Vessel slams into rock

Lookout! Issue 25, June 2012

Two commercial skippers were out on an evening trip when their recreational vessel collided at speed with a rocky point.
Damaged vessel
Maritime New Zealand ©2020
The skipper was killed and his passenger seriously injured when the boat collided with a rocky point at speed at night.

The pair had set out in the 5.8 metre aluminium vessel with a 24-pack of beer to visit friends on other vessels dotted about a sound. They spent the evening visiting vessels, stopping to drink a few cans with friends on each.

The passenger later said the skipper liked to go fast, and the vessel was making about 35 to 40 knots.

They were last seen at about midnight as they left the last vessel and headed off on the 16 nautical mile trip back through the sound.

The passenger later said the skipper liked to go fast, and the vessel was making about 35 to 40 knots.

The following morning a Department of Conservation (DOC) vessel spotted what appeared to be a drifting vessel in the distance. Pulling up alongside, the DOC crew saw the skipper lying dead in the vessel and the passenger with significant head injuries.

Both men were airlifted to hospital by helicopter. The skipper had suffered fatal frontal impact injuries, and the passenger suffered multiple fractures to the face and skull, blood clots, and significant bruising.

Impact marks on a rocky point midway on the vessel’s return journey suggest that the vessel struck this point at speed, rather than rounding it as intended. The vessel’s GPS track had also stopped at this point.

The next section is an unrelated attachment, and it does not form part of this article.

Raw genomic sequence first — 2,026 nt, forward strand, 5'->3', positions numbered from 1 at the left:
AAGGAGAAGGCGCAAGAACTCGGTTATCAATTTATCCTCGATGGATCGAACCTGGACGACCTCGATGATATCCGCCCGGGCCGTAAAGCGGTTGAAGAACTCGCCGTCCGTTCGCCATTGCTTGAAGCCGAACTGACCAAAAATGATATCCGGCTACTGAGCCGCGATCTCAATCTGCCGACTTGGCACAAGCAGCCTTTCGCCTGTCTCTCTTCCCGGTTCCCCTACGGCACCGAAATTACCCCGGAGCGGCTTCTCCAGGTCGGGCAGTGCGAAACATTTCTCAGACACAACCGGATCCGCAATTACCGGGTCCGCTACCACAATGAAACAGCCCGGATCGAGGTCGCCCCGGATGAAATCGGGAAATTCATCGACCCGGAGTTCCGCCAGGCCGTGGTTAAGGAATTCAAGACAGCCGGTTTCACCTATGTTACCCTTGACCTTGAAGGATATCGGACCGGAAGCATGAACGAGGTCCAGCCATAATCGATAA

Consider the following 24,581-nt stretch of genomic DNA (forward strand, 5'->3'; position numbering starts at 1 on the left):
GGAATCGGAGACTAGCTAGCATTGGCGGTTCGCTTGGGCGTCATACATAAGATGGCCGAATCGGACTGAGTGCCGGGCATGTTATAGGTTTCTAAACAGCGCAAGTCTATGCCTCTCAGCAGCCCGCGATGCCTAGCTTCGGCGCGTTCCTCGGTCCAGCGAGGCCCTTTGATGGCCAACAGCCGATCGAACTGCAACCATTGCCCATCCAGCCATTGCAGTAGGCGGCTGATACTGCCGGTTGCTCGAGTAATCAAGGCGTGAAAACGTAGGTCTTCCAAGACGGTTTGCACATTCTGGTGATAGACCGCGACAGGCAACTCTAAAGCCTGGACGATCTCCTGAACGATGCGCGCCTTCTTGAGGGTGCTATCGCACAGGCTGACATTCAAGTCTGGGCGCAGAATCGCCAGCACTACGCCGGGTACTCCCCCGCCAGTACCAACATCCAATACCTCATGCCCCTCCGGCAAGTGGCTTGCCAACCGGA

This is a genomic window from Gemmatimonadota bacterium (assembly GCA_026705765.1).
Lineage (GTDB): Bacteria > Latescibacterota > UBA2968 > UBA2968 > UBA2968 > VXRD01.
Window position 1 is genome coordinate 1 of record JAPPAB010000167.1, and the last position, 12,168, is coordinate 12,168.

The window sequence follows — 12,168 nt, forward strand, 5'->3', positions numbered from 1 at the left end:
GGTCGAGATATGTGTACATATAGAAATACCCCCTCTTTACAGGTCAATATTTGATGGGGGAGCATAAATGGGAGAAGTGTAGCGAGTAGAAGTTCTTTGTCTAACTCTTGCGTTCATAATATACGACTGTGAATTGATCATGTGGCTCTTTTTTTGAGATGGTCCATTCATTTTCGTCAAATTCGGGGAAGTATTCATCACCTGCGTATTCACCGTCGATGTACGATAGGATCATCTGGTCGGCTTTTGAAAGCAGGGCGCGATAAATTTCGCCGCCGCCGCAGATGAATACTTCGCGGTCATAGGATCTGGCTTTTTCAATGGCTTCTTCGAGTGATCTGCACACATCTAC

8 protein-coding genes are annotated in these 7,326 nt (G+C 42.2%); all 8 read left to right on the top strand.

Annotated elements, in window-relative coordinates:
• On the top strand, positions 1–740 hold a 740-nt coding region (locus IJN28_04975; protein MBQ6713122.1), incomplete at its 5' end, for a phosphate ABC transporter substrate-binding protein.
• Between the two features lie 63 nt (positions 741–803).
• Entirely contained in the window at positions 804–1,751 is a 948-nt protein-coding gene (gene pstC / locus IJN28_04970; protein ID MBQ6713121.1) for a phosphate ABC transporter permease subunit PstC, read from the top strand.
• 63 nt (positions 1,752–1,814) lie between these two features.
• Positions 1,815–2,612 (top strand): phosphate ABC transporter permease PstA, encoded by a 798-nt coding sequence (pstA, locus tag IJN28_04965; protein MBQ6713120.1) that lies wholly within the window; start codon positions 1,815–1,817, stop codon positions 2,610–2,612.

The vessel’s bow was caved in from the impact, and its plastic steering wheel had broken off completely and was lying near the skipper. The handrail on the passenger’s side was bent, probably when the passenger was flung forward into it.


  • Despite both men being very experienced skippers, neither was able to maintain an effective lookout and situational awareness.
    • The skipper was found to have a blood alcohol level beyond the legal limit for driving a car – an amount linked to a clear deterioration of reaction time and control, slurred speech, poor coordination and slow thinking.
    • These effects would have been likely to contribute to the skipper's impaired decision-making on the return journey.
  • Boaties should get to know their equipment, and make it work for them. The vessel's GPS was set at the highest brilliance setting. It is possible this brightness contributed to the men's poor night vision. This setting can be easily altered.
    • The skipper was not using the GPS’ waypoint track navigation function, which allows waypoints to be manually set, and a course plotted between the two. With this function, if the vessel strays off track, a pre-set alarm sounds.

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